Terrorism and Drug TraffickingTesting Status and Views on Operational Viability of Pulsed Fast Neutron Analysis Technology Gao ID: GGD-99-54 April 13, 1999
In recent years, the federal government has spent considerable sums to develop technologies capable of detecting explosives and narcotics. Along with X-ray and other nonintrusive inspection systems, one type of technology under development is a pulsed fast neutron analysis inspection system, which is designed to automatically detect and measure the presence of specific substances, such as cocaine, by exposing their constituent chemical elements to short bursts of subatomic particles called neutrons. This report discusses (1) the status of plans for field testing a pulsed fast neutron analysis inspection system for counterterrorism and counterdrug purposes and (2) the views of federal agencies and vendors on the operational viability of such a system.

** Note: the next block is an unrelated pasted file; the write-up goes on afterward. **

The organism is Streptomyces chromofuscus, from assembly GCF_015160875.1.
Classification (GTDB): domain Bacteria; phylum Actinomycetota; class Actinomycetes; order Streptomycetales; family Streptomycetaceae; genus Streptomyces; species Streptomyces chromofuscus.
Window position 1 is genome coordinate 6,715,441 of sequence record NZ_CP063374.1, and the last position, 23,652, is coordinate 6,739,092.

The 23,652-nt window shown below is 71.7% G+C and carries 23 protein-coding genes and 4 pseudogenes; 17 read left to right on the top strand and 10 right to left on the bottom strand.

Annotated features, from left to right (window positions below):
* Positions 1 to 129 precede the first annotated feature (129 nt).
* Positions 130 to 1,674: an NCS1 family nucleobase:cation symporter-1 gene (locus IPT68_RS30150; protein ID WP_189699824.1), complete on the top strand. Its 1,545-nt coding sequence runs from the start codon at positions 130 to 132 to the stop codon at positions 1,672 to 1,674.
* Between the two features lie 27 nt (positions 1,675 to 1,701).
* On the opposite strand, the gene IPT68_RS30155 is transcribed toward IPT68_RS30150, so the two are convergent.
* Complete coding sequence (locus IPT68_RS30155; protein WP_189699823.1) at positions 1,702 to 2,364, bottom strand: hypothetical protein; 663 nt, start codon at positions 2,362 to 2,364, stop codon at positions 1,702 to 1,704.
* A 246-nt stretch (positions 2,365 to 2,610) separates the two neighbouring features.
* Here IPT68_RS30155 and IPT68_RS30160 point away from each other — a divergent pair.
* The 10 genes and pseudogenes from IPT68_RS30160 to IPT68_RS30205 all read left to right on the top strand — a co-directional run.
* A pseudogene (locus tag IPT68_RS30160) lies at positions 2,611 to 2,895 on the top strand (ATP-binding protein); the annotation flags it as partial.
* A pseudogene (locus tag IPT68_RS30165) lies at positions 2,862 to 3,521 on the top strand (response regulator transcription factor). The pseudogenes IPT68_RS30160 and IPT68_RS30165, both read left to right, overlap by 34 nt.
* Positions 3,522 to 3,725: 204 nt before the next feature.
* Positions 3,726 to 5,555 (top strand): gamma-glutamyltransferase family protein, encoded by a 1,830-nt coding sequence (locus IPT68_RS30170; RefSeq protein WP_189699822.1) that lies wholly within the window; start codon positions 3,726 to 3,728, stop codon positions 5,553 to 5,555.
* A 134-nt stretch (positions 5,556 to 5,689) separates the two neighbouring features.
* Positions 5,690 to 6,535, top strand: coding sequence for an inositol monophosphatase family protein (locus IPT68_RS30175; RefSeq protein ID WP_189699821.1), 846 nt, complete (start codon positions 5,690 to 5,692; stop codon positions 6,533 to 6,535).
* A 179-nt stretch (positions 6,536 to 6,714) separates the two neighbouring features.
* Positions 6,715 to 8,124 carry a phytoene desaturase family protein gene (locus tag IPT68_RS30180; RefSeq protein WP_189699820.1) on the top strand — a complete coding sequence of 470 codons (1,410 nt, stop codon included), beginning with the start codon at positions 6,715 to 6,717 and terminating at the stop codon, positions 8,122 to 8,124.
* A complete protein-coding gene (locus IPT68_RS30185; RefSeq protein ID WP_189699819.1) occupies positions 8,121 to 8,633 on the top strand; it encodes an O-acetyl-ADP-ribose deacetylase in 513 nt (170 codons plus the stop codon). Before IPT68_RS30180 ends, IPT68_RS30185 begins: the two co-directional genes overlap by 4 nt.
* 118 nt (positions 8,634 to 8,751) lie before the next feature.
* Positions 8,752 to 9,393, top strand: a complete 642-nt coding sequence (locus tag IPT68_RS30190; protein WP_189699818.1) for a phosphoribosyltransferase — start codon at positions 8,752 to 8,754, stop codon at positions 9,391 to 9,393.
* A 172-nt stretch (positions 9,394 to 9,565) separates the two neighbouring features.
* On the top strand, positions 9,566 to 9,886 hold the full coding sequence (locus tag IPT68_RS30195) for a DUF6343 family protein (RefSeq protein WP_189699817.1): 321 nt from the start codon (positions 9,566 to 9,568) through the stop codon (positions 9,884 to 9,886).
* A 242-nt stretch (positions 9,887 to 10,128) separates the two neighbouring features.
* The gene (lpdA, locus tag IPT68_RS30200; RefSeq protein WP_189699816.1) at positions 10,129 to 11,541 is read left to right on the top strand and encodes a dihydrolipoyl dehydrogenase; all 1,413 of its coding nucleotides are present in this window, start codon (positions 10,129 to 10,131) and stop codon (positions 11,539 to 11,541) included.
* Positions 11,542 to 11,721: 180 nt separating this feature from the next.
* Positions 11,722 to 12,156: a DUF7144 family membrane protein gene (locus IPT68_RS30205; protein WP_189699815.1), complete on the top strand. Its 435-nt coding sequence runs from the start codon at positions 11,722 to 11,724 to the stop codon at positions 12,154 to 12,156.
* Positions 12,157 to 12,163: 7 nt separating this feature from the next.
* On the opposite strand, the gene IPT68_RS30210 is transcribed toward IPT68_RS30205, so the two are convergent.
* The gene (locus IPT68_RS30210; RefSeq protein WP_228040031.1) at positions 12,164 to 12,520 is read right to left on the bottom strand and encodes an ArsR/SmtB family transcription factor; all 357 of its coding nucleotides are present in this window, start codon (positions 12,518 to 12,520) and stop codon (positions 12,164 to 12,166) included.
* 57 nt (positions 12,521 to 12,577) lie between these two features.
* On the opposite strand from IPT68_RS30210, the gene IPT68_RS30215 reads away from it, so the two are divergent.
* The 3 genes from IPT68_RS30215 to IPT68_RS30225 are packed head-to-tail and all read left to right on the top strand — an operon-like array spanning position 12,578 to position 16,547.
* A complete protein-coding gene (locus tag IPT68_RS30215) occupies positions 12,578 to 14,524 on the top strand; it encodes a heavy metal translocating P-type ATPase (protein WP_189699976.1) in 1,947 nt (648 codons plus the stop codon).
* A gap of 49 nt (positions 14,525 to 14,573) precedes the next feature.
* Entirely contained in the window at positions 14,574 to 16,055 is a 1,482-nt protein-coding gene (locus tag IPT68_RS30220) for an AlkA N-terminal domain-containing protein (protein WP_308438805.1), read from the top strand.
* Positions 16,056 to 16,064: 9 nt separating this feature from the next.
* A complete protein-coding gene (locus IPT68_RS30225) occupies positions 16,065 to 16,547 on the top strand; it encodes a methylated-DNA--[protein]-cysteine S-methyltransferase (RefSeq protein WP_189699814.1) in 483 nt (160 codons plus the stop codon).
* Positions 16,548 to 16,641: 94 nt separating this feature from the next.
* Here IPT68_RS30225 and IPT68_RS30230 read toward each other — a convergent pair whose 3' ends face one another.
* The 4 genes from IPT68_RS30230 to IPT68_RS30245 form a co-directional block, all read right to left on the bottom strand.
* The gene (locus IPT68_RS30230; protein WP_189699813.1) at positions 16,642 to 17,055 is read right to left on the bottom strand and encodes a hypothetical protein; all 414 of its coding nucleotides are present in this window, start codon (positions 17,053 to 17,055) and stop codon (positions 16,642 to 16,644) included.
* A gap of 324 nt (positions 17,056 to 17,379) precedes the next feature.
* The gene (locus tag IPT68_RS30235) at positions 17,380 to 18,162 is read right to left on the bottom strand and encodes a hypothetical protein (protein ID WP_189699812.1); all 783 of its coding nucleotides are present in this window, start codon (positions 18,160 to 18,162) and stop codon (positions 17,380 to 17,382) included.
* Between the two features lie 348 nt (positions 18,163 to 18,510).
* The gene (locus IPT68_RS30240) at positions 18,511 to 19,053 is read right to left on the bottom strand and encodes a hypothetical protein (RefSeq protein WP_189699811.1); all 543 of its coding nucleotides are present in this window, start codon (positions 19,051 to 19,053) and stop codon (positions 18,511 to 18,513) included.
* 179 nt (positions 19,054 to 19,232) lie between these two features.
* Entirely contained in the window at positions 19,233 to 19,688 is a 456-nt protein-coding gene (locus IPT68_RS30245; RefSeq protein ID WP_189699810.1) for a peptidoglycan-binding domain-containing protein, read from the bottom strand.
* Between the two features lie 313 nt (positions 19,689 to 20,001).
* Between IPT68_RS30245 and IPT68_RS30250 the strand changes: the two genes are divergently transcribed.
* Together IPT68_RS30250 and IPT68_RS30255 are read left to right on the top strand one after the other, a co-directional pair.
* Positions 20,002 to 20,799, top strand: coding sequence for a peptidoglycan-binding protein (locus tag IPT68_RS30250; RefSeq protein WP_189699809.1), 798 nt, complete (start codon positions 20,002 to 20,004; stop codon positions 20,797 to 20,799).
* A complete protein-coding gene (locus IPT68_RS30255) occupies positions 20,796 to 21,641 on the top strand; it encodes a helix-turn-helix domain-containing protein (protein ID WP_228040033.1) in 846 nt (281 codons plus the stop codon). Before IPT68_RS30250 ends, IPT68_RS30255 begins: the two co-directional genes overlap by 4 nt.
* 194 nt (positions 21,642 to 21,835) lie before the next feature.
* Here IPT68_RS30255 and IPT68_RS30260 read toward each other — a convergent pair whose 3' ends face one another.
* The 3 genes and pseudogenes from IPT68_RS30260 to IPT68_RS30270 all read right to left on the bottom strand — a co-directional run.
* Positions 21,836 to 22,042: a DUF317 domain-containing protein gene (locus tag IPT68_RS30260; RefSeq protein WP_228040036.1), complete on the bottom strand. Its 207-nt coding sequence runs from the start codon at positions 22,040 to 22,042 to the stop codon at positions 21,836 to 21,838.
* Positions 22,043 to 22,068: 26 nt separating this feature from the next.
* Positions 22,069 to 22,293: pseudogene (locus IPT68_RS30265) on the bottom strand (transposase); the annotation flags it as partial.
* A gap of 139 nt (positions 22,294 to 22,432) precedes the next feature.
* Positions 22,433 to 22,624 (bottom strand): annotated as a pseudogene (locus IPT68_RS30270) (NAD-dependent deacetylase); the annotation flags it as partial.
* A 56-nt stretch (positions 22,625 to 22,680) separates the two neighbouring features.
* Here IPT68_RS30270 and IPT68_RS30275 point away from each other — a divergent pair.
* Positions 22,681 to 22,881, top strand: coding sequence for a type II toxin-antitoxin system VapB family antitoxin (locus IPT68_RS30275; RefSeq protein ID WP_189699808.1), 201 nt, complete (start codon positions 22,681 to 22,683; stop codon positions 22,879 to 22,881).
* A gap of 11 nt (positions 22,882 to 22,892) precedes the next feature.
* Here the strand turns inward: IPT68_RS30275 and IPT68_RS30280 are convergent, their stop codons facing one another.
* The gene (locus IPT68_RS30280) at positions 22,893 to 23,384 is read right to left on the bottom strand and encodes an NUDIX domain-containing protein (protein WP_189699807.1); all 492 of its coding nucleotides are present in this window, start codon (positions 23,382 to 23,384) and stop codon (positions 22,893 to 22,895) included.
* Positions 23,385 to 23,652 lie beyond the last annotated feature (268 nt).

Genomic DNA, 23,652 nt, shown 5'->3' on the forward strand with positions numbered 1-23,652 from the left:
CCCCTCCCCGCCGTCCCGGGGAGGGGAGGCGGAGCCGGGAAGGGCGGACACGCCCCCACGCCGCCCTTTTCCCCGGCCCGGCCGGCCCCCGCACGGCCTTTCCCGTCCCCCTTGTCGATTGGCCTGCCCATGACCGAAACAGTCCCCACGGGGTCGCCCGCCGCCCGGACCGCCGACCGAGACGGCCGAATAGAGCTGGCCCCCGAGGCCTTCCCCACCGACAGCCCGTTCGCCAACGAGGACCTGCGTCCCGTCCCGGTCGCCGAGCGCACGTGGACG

GAO noted that: (1) the Customs Service, the Department of Defense (DOD), the Federal Aviation Administration (FAA), and the Ancore Corporation recently began planning to field test PFNA; (2) because they are in the early stage of planning, they do not expect the actual field test to begin until mid to late 1999 at the earliest; (3) generally, agency and vendor officials estimate that a field test covering Customs' and DOD's requirements will cost at least $5 million and that the cost could reach $8 million if FAA's requirements are included in the joint test; (4) Customs officials told GAO they are working closely with applicable congressional committees and subcommittees to decide whether Customs can help fund the field test, given that Senate Report 105-251 directs the Commissioner of Customs to enter into negotiations with the private sector to conduct a field test of PFNA technology at no cost to the federal government; (5) generally, a complete field test would include: (a) preparing a test site and constructing an appropriate facility; (b) making any needed modifications to the only existing PFNA system and its components; (c) disassembling, shipping and reassembling the system at the test site; and (d) conducting an operational test for about 4 months; (6) according to agency and Ancore officials, test site candidates are two seaports in California (Long Beach and Oakland) and two land ports in El Paso, Texas; (7) federal agency and vendor views on the operational viability of PFNA vary; (8) while Customs, DOD, and FAA officials acknowledge that laboratory testing has proven the technical feasibility of PFNA, they told GAO that the current Ancore inspection system would not meet their operational requirements; (9) among other concerns, Customs, DOD, and FAA officials said that a PFNA system not only is too expensive (about $10 million to acquire per system) but also is too large for operational use in most ports of entry or other sites; (10) accordingly, these agencies question the value of further testing; (11) Ancore disputes these arguments, believes it can produce an operationally cost-effective system, and is proposing that a PFNA system be tested at a port of entry; and (12) the Office of National Drug Control Policy has characterized neutron interrogation as an emerging or future technology that has shown promise in laboratory testing, and, thus, warrants field testing to provide a more informed basis for deciding if PFNA has operational merit.